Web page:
3 Ways To Get More From Your Core Workouts
Whether your goal is to have flat abs, gain strength or be pain free, almost every exercise program contains a core component.
With all the different muscle names, exercises and definitions of core, it can be hard to tell if you are doing it right and what program is right for you.
The good news is that you don’t need to be an anatomy expert to master core moves. If you apply a few basic concepts to most core exercises, you’ll be on your way to a stronger, more stable, flatter midsection.
1. Ask yourself what is moving and what is stable.
In most strength exercises, we draw our attention to what we're moving. However, our deep core muscles are tonic muscles and have to be trained differently. Unlike large muscles like the quads and glutes, deep core muscles don’t move us. Rather they stabilize and prevent excessive motion in the joints of the spine.
To get more out of core work and keep the strain out of your back, you want to move from a place of stability. To do this, draw your attention to what is still, instead of what is moving. For example, you can focus on holding the space between your ribs and hips still while performing toe taps on your back or doing single leg lifts in a plank.
2. Mind your upper body placement.
Being mindful of your upper body positioning will help you perfect your core moves. As we fatigue in our midsection, our bodies can compensate in the upper body to try to maintain the position. Common compensations include shrugging the shoulders, letting the head fall forward of the spine or sinking in the mid back, so the shoulder blades squeeze together.
If you keep the shoulders broad across the back and the head in line with the rest of your spine, you will get more out of your ab exercises. With your upper body aligned, you can focus on using your core instead of your shoulder or neck muscles to perform the movement.
3. Fine-tune your pelvic position.
Our pelvis is our center of gravity. So, correct placement creates a better core connection and more functional movement.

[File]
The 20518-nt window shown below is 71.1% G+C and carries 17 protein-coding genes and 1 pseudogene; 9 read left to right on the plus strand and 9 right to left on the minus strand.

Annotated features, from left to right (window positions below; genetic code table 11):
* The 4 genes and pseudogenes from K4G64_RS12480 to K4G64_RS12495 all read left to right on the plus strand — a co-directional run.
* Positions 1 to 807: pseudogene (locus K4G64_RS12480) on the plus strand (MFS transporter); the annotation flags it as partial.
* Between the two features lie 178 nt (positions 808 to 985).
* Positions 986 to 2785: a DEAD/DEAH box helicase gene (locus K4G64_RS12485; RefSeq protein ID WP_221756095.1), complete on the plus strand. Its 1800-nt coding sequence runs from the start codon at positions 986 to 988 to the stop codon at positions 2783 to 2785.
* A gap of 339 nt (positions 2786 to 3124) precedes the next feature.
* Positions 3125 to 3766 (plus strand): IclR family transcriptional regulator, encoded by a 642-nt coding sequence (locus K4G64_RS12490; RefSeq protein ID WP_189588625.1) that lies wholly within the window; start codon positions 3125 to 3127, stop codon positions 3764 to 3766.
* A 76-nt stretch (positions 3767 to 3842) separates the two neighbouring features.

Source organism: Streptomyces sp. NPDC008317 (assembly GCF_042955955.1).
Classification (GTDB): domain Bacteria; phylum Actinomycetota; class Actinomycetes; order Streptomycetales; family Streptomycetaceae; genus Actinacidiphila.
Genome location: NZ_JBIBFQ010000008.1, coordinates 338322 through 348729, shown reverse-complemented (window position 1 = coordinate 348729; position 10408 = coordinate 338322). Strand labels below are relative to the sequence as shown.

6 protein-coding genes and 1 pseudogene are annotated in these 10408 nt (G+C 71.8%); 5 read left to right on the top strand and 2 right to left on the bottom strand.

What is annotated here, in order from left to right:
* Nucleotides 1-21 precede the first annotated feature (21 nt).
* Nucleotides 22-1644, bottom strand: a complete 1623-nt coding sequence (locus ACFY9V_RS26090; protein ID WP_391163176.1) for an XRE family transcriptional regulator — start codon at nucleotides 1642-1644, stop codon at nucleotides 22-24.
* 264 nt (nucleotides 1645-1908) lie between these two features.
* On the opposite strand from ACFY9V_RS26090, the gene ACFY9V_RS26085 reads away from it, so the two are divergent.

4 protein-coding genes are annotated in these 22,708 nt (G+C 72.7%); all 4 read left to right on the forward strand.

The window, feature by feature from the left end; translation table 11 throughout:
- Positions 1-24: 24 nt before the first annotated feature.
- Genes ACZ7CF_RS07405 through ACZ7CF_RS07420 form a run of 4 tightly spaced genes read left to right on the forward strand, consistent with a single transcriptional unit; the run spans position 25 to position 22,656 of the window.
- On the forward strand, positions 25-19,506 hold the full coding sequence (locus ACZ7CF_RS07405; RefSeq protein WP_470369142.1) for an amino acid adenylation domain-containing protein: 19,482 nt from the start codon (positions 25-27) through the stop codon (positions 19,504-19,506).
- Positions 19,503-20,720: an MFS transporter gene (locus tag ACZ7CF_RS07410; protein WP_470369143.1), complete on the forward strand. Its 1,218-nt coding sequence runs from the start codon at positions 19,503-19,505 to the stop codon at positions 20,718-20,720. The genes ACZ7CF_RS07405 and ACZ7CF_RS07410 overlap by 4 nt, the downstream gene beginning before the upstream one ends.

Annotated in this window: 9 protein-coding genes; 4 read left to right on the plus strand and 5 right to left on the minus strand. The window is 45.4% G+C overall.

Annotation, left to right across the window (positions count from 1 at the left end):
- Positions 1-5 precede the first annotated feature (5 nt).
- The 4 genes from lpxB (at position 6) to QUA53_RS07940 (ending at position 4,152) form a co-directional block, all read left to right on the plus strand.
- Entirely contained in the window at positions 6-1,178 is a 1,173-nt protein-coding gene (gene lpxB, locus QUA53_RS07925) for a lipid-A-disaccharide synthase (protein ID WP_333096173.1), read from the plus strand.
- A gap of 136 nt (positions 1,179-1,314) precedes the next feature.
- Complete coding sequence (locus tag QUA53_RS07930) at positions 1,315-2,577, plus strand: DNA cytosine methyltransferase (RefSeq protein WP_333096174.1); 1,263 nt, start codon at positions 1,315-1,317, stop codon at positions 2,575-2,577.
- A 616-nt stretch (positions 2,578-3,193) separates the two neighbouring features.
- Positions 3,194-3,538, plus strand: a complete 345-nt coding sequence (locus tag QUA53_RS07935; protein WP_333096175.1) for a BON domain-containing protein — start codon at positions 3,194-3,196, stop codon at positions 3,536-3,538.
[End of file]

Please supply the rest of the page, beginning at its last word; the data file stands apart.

Ideally, we use neutral pelvis as the foundation for core moves. This allows for deep core stabilizers to come online and minimizes spinal compression.
Neutral pelvis is where the ASIS, or the pointy parts at the top of your hipbones and pubic bone, fall in the same vertical line.
In exercises like situps, spine twists and planks, the goal is to remain neutral. Core moves like the Pilates roll-up can favor spinal articulation, but even these moves start in a neutral position before moving through flexion.
To find a neutral pelvis position, lie on your back with your knees bent and feet flat. Gently imprint the low back into the ground, so the low back curve decreases and the pubic bone moves above the hipbones.
Next, drop your tailbone the opposite way, so your low back space returns. The movement is small and you shouldn’t feel any low back strain.
Alternate between these two positions until you find the spot where your pubic bone and hips line up and you have a small low back curve. This is neutral.
Putting it all together
You can apply these concepts to your core program once you have a sense of neutral pelvis and are aware of your upper body position.
Notice if you're able to perform a situp or an oblique twist while maintaining a neutral pelvis.
You know you’ve lost your position if, as you curl forward, your low back pushes into the mat or your neck tenses up. You know you’ve nailed it when your hips and shoulder blades remain still and you feel your abs flatten in and down.
If you’re partial to planks, see if you can lift an arm or a leg without changing your upper back or hip position. You’ve found your core if you feel a little tremble or burn deep in your midsection.
Modifications: When starting out, it can be difficult to maintain a neutral pelvis. You may catch your low back arching off the ground or feel tension in your low back. You can modify by making your range of motion smaller or by gently imprinting the low back into the ground. This will allow for larger muscles like the internal obliques to assist deep core muscles in maintaining pelvic position.